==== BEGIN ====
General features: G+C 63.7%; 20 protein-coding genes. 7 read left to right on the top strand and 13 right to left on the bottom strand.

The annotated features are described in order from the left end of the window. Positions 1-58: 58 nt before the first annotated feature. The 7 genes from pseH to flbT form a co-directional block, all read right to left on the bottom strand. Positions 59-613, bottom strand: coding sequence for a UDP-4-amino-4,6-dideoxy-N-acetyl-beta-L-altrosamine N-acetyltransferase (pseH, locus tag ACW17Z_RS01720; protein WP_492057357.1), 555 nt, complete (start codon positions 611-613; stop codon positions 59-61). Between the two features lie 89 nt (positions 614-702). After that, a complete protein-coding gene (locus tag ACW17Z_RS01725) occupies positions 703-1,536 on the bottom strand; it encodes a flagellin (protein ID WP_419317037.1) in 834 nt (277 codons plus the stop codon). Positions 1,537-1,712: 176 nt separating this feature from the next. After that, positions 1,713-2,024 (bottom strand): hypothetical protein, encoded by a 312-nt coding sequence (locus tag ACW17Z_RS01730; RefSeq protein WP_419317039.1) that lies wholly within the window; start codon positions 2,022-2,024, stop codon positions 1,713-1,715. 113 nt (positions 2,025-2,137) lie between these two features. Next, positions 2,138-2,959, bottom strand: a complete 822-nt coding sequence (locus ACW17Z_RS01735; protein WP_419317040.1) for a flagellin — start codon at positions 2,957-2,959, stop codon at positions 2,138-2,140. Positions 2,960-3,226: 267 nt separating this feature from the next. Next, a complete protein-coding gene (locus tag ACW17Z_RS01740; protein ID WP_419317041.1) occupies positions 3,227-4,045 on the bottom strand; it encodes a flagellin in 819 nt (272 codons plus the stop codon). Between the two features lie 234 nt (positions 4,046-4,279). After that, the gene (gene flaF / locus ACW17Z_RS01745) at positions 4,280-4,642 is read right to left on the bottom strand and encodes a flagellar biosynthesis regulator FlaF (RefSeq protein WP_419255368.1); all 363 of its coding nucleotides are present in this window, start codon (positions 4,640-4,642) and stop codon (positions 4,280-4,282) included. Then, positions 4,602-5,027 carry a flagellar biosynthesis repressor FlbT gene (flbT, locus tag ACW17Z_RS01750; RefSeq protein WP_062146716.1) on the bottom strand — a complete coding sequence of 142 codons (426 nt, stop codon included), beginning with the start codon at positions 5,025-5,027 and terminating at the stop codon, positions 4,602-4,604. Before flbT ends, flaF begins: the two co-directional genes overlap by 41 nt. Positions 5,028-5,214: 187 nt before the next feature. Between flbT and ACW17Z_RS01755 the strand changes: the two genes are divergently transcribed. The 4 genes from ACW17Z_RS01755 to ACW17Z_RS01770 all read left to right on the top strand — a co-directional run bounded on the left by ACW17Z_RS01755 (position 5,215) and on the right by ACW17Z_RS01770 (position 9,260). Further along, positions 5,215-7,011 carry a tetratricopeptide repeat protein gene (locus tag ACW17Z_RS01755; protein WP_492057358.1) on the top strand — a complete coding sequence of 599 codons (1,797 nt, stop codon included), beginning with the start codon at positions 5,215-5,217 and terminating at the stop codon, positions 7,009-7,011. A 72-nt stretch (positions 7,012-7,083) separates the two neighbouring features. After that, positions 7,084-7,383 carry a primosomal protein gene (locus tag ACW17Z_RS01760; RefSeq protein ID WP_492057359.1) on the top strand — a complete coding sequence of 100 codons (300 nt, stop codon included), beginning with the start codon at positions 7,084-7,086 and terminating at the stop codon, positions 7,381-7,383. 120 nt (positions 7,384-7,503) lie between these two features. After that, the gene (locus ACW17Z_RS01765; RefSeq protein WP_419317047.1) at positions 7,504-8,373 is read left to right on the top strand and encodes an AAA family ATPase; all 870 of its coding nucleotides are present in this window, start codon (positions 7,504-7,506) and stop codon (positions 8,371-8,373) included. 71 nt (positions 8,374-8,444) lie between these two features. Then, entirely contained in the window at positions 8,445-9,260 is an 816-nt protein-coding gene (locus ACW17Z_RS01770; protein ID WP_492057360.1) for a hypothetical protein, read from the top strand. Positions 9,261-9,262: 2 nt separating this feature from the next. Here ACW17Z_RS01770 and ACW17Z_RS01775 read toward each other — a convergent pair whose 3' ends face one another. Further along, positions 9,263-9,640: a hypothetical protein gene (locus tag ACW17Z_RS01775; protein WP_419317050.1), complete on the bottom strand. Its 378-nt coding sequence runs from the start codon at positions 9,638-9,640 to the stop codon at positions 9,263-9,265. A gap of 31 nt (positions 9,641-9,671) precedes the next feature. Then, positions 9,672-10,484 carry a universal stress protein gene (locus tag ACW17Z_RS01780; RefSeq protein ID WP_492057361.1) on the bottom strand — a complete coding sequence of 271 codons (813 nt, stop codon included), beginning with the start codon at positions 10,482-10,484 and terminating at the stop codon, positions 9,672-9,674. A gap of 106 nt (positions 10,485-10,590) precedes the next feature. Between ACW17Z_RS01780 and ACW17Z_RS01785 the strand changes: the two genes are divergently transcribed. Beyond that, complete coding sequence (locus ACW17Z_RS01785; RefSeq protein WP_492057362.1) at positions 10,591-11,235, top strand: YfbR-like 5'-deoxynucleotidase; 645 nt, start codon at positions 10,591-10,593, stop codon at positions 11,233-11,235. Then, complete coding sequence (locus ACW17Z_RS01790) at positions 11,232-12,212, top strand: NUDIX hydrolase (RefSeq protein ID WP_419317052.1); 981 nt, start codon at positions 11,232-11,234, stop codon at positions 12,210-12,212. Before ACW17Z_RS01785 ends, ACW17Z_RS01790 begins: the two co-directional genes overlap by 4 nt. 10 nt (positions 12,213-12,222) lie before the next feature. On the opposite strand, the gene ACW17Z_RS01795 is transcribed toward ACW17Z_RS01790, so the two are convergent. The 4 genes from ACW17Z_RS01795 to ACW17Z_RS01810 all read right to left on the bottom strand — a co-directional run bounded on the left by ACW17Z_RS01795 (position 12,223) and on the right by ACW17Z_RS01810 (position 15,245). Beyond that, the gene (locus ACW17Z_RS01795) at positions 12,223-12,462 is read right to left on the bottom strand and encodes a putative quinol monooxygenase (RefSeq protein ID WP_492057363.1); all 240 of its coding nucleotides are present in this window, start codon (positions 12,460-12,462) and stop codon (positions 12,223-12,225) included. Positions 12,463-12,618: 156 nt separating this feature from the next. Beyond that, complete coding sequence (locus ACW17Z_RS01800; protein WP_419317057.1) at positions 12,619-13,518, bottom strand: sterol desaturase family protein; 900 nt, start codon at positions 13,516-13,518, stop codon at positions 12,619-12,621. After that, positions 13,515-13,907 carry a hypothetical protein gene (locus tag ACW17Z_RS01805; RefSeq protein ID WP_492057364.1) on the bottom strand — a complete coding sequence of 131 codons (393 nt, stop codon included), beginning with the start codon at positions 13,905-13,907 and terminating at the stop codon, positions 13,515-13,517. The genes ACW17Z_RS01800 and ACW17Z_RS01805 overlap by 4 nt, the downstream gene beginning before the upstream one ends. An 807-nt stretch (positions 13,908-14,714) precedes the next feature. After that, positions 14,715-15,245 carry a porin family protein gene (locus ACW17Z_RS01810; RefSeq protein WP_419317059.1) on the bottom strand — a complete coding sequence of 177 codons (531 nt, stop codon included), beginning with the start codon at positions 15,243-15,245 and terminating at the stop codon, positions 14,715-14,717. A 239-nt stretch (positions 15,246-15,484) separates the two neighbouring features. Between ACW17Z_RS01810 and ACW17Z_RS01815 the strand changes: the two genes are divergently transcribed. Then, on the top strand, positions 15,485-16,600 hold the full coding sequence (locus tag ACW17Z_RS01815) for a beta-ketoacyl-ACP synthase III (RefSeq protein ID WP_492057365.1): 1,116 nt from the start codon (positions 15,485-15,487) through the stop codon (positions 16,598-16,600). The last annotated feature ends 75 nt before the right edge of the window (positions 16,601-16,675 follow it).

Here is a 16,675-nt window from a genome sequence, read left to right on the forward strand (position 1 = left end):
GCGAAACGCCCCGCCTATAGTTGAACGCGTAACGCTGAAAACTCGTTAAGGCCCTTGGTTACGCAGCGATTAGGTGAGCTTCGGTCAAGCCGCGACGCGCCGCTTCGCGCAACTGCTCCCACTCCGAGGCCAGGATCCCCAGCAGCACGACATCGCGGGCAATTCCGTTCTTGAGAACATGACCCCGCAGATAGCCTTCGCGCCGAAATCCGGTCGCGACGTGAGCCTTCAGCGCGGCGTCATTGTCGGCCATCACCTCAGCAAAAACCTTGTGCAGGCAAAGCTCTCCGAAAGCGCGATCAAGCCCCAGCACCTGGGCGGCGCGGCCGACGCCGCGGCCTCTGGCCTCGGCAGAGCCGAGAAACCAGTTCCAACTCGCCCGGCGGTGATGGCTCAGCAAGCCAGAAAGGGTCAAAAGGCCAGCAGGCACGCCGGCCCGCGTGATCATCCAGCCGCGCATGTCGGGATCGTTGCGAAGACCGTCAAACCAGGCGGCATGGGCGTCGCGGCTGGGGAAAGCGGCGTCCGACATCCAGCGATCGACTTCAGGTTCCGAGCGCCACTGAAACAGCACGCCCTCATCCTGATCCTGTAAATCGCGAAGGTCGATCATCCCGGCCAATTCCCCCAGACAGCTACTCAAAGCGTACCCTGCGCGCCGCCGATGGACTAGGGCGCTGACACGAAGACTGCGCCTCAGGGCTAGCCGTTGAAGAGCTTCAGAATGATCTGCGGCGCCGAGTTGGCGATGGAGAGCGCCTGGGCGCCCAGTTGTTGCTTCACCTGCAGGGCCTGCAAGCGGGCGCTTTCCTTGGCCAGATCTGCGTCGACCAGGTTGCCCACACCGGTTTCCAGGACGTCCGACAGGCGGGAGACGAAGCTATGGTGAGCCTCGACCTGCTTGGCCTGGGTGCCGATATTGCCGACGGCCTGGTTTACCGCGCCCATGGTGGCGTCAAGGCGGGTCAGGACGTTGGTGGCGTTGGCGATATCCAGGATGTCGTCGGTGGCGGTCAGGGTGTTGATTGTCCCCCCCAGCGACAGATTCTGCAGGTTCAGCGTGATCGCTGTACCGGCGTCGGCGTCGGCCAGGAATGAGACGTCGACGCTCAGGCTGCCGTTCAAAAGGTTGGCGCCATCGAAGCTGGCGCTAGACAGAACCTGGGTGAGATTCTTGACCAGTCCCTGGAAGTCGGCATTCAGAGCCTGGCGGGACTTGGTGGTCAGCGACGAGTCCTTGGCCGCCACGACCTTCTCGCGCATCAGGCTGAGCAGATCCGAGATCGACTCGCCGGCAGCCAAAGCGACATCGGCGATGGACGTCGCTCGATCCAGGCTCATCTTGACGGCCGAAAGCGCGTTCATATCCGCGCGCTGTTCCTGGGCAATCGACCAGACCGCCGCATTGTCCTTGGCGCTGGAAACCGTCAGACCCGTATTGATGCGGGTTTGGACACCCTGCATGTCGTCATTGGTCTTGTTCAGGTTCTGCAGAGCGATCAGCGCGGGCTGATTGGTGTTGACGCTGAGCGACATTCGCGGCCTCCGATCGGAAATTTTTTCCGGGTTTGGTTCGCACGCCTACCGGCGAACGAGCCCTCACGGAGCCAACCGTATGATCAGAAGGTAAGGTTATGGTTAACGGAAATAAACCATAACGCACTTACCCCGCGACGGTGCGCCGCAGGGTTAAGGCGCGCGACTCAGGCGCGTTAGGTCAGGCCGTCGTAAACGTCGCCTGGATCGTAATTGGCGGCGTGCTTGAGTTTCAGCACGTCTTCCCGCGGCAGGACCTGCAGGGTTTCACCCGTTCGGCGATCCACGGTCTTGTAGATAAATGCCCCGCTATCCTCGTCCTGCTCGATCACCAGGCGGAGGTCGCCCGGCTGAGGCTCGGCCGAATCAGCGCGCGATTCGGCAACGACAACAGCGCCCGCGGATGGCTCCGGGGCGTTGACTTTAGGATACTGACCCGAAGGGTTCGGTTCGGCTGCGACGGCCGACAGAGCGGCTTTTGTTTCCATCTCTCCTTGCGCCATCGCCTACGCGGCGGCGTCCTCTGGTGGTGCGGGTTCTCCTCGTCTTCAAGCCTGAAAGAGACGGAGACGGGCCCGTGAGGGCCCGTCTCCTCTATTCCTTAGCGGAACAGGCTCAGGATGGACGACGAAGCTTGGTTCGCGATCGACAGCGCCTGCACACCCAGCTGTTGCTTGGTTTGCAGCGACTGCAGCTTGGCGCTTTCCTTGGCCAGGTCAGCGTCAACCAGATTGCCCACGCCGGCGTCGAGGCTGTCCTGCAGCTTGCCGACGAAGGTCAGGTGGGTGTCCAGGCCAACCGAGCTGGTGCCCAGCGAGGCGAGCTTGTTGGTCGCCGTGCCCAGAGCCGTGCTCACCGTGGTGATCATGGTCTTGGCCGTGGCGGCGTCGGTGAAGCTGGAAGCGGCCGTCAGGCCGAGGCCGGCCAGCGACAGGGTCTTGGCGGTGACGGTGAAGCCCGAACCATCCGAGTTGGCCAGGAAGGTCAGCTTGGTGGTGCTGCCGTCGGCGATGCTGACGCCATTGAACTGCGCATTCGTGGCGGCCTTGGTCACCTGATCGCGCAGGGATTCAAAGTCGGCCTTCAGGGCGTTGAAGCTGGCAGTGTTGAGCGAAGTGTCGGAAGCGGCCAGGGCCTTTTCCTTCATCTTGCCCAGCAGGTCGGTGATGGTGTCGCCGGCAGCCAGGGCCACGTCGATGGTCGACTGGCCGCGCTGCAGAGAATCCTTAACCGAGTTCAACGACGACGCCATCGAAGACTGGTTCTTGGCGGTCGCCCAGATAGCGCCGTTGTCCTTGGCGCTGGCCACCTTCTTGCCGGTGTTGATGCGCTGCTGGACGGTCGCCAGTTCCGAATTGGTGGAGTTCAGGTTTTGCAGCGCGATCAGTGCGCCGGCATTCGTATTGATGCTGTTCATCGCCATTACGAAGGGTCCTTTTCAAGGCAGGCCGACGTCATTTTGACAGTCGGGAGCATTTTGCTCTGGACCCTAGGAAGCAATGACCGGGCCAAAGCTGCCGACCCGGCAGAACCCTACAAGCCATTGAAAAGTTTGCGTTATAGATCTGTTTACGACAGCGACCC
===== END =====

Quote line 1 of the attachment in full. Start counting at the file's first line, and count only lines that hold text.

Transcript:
General features: G+C 63.7%; 20 protein-coding genes. 7 read left to right on the top strand and 13 right to left on the bottom strand.